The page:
Roland Dumas said: “This is untrue. France was extremely furious. Israel bombed the Iraqi nuclear reactor a few days before François Mitterrand’s inauguration. Mitterrand was deeply affected. France was the country that helped Iraq and constructed the reactor. There was a French engineer who got killed in the Israeli air raid. Israel didn’t apologise to us and this increased our anger. We can’t make such a deal. Israel executed this through coordination with other parties. As for France, it remained furious for a long time due to the raid on the reactor.”



I said to Mr Dumas that another bombing occurred on Syrian sites and Israel claimed that they were nuclear sites and that was long years after the Israeli bombing of the Iraqi reactor. Was Syria on the nuclear track also, as has been propagated? He said: “There is a conspiracy on Syria. I don’t know its dimensions now, but it is real and dangerous.”



In June 2013, Dumas returned to this topic and talked to Arab and international media saying: “The conspiracy against Syria began before the Arab Spring. British officials visited me and told me, ‘There is something prepared for Syria.' I definitely refused to participate, but France did."



Roland Dumas has spoken about Bernard Henri Lévy, who was one of the big agitators of intervention in the Arab world. He wondered, “How come a contemptible intellectual like Bernard Henri Lévy plays an important role within the French Republic?”



Roland Dumas’s standpoint extends to saying there is Jewish influence in French decision-making circles. In February 2015, Dumas accused Prime Minister Manuel Valls, who called for security consolidation to confront “Islamist Fascism”, of acting under probable Jewish “ nfluence." He said: “Everyone knows he is married to someone who has an influence on him,” in reference to Valls's Jewish wife. The French Socialist Party subsequently released a statement declaring that Dumas's claims were "unworthy of a socialist decorated by the Republic."



Roland Dumas is still loyal to Mitterrand and his book, titled “Blows and Injuries: 50 Years of Shared Secrets with François Mitterrand,” which was published in 2011 attracted avid attention.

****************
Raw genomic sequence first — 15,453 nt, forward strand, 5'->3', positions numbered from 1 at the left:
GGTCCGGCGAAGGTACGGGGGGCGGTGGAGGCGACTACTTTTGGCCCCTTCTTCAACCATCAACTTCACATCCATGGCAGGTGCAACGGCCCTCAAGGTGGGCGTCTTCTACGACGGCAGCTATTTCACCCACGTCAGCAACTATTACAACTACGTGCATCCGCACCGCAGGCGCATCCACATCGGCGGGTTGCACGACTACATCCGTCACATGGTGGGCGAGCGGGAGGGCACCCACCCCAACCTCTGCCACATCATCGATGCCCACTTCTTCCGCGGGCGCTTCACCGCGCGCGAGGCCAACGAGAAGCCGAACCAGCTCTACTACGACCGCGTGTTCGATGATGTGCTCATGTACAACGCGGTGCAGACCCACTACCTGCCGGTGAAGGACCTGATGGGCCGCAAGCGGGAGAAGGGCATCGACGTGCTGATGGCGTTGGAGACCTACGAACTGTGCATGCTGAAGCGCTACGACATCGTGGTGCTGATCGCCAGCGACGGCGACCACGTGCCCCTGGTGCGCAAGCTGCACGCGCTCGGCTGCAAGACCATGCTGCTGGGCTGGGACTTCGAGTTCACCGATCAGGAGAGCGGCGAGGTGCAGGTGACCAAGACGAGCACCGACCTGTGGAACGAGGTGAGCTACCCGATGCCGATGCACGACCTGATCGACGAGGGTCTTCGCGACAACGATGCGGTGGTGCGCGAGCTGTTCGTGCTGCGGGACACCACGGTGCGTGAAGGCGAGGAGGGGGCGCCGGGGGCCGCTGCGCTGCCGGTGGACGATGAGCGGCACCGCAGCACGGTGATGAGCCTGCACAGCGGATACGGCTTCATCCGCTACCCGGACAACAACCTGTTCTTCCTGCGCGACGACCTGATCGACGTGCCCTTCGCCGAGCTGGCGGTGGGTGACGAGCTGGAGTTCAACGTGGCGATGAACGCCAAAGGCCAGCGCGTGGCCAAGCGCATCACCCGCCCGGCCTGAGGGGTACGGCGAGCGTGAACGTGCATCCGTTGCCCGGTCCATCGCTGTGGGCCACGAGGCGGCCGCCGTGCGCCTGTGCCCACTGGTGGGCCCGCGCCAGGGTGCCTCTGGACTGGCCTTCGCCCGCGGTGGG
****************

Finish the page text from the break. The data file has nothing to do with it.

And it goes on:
Our discussion went in various directions, and Dumas said to me laughingly, “You have to drink the orange juice, some of the ice has melted and the juice has become hot."



I still remember my meeting with Mr Dumas and I am still thinking about his vision that war in Syria is just a stage in a number of steps to isolate Iran. How is that destroying a civilisation and evicting its people from its geography to the margins of history is just a tactic or a transient step?



I am still thinking about what Roland Dumas mentioned on exposing Iran to huge and continuous pressure, even if a war wasn’t waged. It is the model that I may call the “No-War war” — creating the state of war without fighting. Iran stands behind the Arab world crisis and it also stands, with its failed ideology, behind a civil war in the Islamic world. However, the danger of the “No-War war” is that it is a new and fearful innovation and it can be replicated with any state, even those today counted among friends.



The “No-War war” is a new model in managing international conflicts: political blockade, economic destruction and a pressing psychological war, all without firing a single bullet. It is the slow death of the state and society without aircraft or tanks. No battles and no peace, no security and no life. Victory without fighting and defeat without war.



http://english.ahram.org.eg/News/358218.aspx